Well, yes … if you’re talking about jewelry or rugs rather than people. When used as an adjective, oriental means “of, relating to, or characteristic of the Orient, or East; Eastern.” It’s a way to describe things that come from the area of the world once known as the Orient but more commonly referred to as East Asia or Southeast Asia today.
It’s a word that was also once used to refer to people who were either born in that sector of the world or whose ancestors were, but using oriental as a noun is now considered offensive slang. It’s even been banned from usage in federal law, as well as in a number of states, where official documents may only refer to people as Asian Americans, rather than the dated term.
The word savage has taken a circuitous path through the lexicon over the years, first showing up in English in the 1200s from Middle English. As an adjective, it’s typically meant “fierce, ferocious, or cruel; uncivilized; barbarous.” When referring to a savage lion ripping an antelope apart on the African Sahara, that’s all well and good.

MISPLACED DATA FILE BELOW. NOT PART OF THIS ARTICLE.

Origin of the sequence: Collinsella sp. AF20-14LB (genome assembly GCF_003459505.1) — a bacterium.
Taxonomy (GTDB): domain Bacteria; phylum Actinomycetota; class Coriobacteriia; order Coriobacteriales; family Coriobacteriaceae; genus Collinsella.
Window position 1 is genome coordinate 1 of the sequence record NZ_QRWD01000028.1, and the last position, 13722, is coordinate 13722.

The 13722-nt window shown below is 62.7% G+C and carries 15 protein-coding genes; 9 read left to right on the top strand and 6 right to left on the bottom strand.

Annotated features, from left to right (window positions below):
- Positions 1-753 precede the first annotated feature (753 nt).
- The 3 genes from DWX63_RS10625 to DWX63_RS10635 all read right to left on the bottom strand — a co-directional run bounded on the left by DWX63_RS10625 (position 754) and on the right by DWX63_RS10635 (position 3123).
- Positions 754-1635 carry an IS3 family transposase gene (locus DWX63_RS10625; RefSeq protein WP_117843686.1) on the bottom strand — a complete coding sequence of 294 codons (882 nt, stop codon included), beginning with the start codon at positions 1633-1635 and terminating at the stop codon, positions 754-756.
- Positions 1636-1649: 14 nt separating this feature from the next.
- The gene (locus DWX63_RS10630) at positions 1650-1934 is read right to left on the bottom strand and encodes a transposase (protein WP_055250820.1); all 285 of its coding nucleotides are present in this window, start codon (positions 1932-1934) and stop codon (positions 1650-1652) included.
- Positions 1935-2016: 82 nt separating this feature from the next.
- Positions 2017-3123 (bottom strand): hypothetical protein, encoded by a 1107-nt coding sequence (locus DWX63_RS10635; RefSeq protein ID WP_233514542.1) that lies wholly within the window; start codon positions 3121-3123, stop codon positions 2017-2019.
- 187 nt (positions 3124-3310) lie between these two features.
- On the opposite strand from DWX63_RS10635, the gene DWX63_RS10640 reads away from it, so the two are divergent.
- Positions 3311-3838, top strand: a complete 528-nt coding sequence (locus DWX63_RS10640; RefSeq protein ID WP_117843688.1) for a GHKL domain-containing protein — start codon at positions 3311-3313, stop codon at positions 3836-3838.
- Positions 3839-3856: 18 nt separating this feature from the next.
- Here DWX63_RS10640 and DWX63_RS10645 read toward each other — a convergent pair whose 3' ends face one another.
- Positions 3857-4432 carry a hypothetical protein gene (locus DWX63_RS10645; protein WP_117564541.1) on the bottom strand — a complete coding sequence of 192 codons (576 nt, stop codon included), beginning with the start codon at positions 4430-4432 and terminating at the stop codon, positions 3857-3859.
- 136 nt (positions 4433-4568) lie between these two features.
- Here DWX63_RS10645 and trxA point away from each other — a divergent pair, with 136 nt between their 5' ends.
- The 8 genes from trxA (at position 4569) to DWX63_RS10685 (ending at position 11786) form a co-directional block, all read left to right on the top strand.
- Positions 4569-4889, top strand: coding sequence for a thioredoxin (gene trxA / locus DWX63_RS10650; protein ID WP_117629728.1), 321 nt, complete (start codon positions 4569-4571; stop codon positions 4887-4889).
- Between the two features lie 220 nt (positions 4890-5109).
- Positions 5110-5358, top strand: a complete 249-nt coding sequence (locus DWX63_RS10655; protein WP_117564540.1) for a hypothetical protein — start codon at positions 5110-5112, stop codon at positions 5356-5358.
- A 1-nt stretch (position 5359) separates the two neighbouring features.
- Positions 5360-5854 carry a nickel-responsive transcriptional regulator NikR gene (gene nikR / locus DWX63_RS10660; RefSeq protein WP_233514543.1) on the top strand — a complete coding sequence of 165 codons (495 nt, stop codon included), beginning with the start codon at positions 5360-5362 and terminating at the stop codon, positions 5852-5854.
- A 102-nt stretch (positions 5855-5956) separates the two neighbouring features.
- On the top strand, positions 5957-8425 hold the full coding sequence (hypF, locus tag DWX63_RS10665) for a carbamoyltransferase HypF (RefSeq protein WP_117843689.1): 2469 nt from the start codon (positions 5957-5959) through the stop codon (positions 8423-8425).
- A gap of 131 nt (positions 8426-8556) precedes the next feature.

But, the use of savage as a noun to describe human beings dates back to approximately the 1400s. At a time when Christopher Columbus was enslaving Native Americans and claiming their lands and work for his own, the word became a slur used by white Europeans to describe Native American people. The usage stuck around for hundreds of years, and it’s still a word that many indigenous peoples around the world find offensive.
There has been some reclamation of the word as internet slang, as more people use the adjective form to describe actions they deem to be especially fierce. However, the racist connotations are hard to ignore, and it may be wise to choose another word to describe something you love on the internet. Might we suggest badass?
When the word chink first showed up in the English language back in the 1500s, it was a simple word to explain “a crack or split.” That’s what chine meant in Middle English, after all, and the addition of the k created a word that’s often used today to describe that crack between the curtains that lets the light through.